Philipp. Sci. Lett. 2014 7 (1) 37-44
available online: February 9, 2014
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Received: September 9, 2013
Revised: January 9, 2014
Accepted: January 10, 2014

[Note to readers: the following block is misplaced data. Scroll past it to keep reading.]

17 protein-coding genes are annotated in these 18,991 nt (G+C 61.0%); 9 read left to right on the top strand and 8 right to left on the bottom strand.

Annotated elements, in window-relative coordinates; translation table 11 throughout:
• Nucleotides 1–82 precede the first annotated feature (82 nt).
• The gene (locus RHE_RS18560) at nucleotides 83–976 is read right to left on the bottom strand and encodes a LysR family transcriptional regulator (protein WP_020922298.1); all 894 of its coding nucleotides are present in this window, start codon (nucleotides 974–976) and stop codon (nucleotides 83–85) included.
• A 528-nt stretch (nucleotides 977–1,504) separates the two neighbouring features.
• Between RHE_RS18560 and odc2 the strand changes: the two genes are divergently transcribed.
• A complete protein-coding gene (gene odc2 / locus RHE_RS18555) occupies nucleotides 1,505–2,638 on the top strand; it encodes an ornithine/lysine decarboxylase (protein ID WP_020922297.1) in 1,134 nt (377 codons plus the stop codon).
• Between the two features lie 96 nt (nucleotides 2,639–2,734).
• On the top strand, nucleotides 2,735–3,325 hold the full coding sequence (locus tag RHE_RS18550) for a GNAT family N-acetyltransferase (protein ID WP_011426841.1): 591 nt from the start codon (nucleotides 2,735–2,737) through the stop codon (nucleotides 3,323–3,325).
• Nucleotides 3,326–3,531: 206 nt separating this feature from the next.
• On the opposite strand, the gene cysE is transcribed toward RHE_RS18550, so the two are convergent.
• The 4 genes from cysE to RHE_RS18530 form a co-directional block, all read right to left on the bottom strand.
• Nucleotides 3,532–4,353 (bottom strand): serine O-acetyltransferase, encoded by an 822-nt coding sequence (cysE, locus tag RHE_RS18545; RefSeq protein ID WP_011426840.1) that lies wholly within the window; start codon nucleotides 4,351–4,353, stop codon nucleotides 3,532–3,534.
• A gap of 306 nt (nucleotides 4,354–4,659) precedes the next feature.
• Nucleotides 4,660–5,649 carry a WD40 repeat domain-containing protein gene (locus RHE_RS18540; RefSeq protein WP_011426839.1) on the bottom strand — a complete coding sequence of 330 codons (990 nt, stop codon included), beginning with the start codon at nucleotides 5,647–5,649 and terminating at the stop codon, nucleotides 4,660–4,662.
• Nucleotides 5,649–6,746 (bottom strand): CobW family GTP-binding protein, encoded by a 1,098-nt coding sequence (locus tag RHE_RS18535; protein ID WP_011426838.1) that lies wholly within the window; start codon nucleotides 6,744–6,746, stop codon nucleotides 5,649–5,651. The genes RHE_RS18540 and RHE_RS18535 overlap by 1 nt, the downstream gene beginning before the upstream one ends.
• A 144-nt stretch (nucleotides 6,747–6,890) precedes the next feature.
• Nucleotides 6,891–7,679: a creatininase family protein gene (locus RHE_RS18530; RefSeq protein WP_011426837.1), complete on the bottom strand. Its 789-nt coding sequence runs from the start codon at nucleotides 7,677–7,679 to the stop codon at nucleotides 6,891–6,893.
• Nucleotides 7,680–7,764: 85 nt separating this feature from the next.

A faunal study conducted across a disturbance gradient in Mt. Sto Tomas (1,980 to 2,200 meters above sea level), in southern Cordillera Luzon Island, Philippines, recorded nine species of small non-flying mammals. Six are endemic to the Philippines, four of which are only found in northern Luzon. Three species, including one shrew and two murids, are non-native species. This assemblage does not represent full diversity and is comparably lower than in other areas in the Cordillera; most of the species accounted for here represent the southernmost records for the Cordillera. The measure of abundance supports the general patterns of occurrence of native and non-native species as affected by varying degrees of habitat disturbance, wherein the native species are generally restricted and more common in intact forest habitats and the non-native species preferring disturbed to highly disturbed habitats. In addition, the results strongly support the hypothesis that some native species respond to different levels of disturbance differently from each other. There is also a strong indication that different responses are also exhibited by individual species of non-natives. It is recommended that studies should be conducted using a similar methodology that is employed here to verify the latter observation.